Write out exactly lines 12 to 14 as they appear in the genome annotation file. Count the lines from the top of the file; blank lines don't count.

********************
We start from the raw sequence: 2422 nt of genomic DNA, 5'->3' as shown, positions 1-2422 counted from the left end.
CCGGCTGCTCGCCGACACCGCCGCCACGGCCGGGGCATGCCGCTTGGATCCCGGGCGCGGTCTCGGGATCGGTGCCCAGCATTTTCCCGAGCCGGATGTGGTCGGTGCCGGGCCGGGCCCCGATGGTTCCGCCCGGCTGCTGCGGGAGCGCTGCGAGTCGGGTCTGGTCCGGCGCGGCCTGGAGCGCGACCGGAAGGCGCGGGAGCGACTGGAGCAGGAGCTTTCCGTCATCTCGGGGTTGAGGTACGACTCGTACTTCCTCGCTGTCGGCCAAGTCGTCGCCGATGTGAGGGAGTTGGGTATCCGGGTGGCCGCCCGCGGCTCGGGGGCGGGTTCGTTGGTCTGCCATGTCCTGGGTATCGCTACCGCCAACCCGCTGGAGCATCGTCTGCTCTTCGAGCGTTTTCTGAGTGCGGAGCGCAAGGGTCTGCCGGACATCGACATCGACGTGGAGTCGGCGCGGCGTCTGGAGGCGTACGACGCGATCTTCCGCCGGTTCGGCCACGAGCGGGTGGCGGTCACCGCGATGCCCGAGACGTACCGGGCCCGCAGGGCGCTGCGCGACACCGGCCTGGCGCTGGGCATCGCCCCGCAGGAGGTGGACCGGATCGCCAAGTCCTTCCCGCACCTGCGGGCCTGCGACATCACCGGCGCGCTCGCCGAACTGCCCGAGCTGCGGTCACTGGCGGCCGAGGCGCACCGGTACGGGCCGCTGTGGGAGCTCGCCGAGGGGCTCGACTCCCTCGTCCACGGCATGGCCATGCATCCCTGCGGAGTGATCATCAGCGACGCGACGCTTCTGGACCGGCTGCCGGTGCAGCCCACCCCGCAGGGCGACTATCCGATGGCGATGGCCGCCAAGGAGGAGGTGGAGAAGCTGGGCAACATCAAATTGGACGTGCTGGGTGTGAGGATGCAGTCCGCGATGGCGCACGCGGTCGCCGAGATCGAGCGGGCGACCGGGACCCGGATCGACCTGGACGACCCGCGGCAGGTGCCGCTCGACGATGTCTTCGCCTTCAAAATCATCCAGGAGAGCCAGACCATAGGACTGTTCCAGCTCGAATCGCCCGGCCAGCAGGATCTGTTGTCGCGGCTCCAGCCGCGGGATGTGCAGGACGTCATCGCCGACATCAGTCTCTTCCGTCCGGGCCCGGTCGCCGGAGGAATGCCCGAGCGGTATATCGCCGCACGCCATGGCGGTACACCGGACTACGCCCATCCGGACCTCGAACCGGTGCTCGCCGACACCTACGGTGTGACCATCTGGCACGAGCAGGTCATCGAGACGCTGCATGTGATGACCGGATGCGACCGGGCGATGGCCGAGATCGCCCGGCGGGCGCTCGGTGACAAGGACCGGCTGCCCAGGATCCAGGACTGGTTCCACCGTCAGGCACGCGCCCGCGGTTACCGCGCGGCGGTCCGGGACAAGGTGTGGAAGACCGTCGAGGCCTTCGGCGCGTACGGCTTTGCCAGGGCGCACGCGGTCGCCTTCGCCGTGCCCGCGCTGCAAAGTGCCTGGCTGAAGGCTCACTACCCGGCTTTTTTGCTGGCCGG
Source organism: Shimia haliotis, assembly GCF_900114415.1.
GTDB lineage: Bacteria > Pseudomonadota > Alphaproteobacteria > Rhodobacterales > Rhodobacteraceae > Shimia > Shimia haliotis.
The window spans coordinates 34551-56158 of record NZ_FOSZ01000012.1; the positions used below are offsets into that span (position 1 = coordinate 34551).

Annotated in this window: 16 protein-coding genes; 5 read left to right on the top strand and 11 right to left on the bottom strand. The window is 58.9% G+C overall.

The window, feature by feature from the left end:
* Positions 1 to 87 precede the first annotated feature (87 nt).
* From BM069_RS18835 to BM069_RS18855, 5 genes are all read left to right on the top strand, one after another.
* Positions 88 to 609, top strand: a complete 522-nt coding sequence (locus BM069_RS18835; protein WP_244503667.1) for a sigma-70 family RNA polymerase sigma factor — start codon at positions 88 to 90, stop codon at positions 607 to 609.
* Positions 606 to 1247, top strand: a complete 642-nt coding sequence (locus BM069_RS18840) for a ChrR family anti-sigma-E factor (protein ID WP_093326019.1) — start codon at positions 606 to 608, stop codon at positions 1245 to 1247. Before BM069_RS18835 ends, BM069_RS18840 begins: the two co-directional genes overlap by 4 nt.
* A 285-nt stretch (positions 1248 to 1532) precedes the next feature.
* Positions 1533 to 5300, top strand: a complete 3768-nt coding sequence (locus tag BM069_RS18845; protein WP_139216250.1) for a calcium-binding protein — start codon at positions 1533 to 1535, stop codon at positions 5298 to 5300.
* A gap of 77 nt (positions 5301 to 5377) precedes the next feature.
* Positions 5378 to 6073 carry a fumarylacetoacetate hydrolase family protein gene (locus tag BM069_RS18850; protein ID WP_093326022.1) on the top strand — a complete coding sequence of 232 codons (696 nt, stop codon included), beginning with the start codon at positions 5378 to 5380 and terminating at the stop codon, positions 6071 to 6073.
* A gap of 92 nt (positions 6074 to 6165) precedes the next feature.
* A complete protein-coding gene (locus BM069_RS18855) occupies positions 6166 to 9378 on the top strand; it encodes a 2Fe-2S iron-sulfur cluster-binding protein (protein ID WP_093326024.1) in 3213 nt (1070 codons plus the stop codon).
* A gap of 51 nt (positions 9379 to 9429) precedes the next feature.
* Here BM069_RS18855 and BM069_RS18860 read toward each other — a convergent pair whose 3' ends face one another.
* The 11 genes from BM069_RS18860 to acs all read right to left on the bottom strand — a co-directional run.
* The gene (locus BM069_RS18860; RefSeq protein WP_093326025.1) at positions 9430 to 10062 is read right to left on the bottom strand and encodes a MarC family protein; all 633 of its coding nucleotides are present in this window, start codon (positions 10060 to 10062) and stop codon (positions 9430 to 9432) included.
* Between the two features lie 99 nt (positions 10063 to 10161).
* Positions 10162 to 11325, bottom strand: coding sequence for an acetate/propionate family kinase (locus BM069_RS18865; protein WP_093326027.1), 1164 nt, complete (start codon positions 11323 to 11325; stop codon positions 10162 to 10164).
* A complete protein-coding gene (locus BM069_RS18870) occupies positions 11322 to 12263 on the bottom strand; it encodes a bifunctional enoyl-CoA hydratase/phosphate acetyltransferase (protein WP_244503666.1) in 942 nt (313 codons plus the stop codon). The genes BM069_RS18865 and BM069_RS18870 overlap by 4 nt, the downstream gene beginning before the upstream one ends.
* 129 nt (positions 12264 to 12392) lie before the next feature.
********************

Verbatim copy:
* A 285-nt stretch (positions 1248 to 1532) precedes the next feature.
* Positions 1533 to 5300, top strand: a complete 3768-nt coding sequence (locus tag BM069_RS18845; protein WP_139216250.1) for a calcium-binding protein — start codon at positions 1533 to 1535, stop codon at positions 5298 to 5300.
* A gap of 77 nt (positions 5301 to 5377) precedes the next feature.